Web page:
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Published on Monday, April 27, 2015

Marijuana – One down & one to go

With sine die on Friday, April 24, we saw one major marijuana bill signed by the Governor, and one bill that didn’t quite make it to the finish line. The Governor signed SB 5052, which eliminates collective gardens and creates a new regulatory scheme for medical marijuana. Governor Inslee vetoed some sections of the bill. Most notably for cities, he vetoed the section that linked enactment of SB 5052 to passage of HB 2136. AWC had requested this section be vetoed and was pleased to see that SB 5052 will stand without being linked to the other bill.

However, we are also committed to the passage of HB 2136, especially since it contains provisions important to cities including revenue sharing and local siting flexibility. HB 2136 didn’t quite make it to the finish line before sine die. It appeared that an agreement had been reached last Thursday, but negotiators weren’t able to overcome a disagreement over the amount of funding dedicated to prevention programs. In anticipation of reaching an agreement, the Senate Ways & Means Committee heard a proposed amended version of the bill that addressed all of the issues cities had with the version passed by the House.

The amended version of HB 2136:

  • Removes the sunset in fiscal year 2022 on revenue sharing;
  • Removes the requirement for a public vote prior to enactment of a ban;
  • Retains local flexibility to reduce the 1,000 foot buffer zones; and
  • Provides revenue sharing for cities and counties of $6 million per year in the 2015-17 biennial budget. After that it gives cities and counties 30% of the state’s general fund share, once the general fund share has exceeded $25 million, up to $15 million per year for the 2017-19 biennial budget and up to $20 million per year thereafter.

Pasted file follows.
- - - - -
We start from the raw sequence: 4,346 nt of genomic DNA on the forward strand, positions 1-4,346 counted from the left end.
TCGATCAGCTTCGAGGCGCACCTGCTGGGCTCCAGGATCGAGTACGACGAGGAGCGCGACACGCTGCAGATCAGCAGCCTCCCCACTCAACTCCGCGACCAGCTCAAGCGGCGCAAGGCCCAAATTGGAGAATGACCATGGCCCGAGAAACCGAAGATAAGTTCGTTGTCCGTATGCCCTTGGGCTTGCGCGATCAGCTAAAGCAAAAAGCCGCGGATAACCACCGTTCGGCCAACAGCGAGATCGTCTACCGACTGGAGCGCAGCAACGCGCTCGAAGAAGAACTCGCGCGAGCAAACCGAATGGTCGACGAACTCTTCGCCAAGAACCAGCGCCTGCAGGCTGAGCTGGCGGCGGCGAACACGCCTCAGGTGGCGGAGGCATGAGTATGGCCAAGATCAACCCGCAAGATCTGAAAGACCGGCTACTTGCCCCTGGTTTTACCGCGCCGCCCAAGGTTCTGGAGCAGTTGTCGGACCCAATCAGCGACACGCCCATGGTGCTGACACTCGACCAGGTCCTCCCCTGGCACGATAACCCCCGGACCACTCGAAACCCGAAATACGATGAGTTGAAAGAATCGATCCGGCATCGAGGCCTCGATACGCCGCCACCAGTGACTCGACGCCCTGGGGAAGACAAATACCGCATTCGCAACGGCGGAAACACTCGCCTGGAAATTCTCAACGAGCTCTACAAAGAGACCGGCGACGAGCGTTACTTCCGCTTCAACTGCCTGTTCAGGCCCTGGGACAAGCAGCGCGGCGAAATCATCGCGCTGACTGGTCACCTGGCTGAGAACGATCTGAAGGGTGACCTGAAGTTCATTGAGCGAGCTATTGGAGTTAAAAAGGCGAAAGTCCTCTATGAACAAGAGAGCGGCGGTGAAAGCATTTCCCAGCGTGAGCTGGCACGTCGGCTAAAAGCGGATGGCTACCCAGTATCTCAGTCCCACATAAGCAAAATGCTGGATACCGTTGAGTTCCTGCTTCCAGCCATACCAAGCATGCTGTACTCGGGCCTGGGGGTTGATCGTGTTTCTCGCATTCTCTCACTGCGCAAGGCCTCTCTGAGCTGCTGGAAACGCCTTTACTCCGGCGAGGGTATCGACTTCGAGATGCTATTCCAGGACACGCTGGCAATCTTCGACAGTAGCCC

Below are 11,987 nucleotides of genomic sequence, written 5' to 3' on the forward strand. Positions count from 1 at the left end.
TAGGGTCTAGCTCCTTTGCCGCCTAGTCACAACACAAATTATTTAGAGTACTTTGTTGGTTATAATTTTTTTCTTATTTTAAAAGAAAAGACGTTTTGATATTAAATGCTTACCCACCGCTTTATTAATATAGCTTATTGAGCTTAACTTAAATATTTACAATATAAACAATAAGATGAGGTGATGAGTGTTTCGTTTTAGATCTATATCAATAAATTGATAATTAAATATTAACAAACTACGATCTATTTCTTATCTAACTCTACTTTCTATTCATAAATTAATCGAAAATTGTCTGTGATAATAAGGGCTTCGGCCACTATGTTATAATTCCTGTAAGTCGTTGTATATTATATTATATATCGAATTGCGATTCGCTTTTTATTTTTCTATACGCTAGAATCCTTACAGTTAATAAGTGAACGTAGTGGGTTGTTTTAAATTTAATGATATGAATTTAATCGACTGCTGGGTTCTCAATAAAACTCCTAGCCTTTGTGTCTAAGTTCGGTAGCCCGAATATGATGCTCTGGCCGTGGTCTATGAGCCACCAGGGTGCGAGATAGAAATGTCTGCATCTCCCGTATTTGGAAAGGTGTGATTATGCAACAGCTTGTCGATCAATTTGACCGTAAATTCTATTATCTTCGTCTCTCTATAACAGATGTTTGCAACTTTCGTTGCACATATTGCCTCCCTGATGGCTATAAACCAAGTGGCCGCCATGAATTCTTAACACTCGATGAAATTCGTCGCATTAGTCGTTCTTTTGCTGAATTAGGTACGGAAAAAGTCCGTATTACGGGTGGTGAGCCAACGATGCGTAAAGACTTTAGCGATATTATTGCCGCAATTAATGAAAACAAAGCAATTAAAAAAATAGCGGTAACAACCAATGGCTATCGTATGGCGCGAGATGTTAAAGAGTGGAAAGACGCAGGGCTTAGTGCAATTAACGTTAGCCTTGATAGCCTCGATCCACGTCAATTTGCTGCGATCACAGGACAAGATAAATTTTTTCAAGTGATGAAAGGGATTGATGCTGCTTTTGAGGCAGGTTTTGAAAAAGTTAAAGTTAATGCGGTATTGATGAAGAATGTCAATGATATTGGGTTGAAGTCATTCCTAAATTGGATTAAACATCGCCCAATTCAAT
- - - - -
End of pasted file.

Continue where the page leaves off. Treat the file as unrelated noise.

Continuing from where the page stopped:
Cities and counties had sought a share of the revenue equal to 10% of the overall excise tax collected (estimated to be about $27 million for the next biennium); however, legislators were not willing to go that high as they continue to struggle with their own budget negotiations. We are hopeful that in future years, we can increase the amount shared with local jurisdictions.

Legislators have agreed to continue work on HB 2136 during the special session. We would like to thank all of the legislators who worked so hard to ensure that cities’ interests were addressed in the latest version of HB 2136 including Sen. John Braun (R-Centralia), Rep. Reuven Carlyle (D-Seattle), Rep. Eileen Cody (D-Seattle), Sen. Mark Mullet (D-Issaquah), and Sen. Ann Rivers (R-La Center).

During the next few days, please continue to remind your local legislators about the importance of this bill and ask for their support to ensure that it is acted upon during the special session.